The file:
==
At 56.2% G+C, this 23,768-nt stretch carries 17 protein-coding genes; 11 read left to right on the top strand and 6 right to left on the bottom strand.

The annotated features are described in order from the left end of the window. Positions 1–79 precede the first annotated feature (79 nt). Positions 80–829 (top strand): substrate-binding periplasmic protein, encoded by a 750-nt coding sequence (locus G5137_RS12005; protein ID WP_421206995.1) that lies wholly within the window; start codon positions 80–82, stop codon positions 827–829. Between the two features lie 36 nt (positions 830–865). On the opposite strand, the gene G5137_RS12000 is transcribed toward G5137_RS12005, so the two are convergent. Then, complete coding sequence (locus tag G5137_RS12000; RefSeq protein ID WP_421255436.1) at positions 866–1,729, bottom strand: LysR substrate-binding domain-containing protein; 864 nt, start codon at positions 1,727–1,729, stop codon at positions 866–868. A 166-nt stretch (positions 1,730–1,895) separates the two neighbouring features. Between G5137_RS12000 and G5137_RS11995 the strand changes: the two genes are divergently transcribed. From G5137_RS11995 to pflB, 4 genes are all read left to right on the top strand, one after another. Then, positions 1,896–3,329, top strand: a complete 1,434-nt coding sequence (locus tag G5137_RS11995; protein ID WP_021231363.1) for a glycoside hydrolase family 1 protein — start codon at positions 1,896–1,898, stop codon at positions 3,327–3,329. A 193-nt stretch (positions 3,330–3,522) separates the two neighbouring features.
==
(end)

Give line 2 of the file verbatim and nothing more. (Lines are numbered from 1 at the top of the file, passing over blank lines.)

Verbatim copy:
The annotated features are described in order from the left end of the window. Positions 1–79 precede the first annotated feature (79 nt). Positions 80–829 (top strand): substrate-binding periplasmic protein, encoded by a 750-nt coding sequence (locus G5137_RS12005; protein ID WP_421206995.1) that lies wholly within the window; start codon positions 80–82, stop codon positions 827–829. Between the two features lie 36 nt (positions 830–865). On the opposite strand, the gene G5137_RS12000 is transcribed toward G5137_RS12005, so the two are convergent. Then, complete coding sequence (locus tag G5137_RS12000; RefSeq protein ID WP_421255436.1) at positions 866–1,729, bottom strand: LysR substrate-binding domain-containing protein; 864 nt, start codon at positions 1,727–1,729, stop codon at positions 866–868. A 166-nt stretch (positions 1,730–1,895) separates the two neighbouring features. Between G5137_RS12000 and G5137_RS11995 the strand changes: the two genes are divergently transcribed. From G5137_RS11995 to pflB, 4 genes are all read left to right on the top strand, one after another. Then, positions 1,896–3,329, top strand: a complete 1,434-nt coding sequence (locus tag G5137_RS11995; protein ID WP_021231363.1) for a glycoside hydrolase family 1 protein — start codon at positions 1,896–1,898, stop codon at positions 3,327–3,329. A 193-nt stretch (positions 3,330–3,522) separates the two neighbouring features.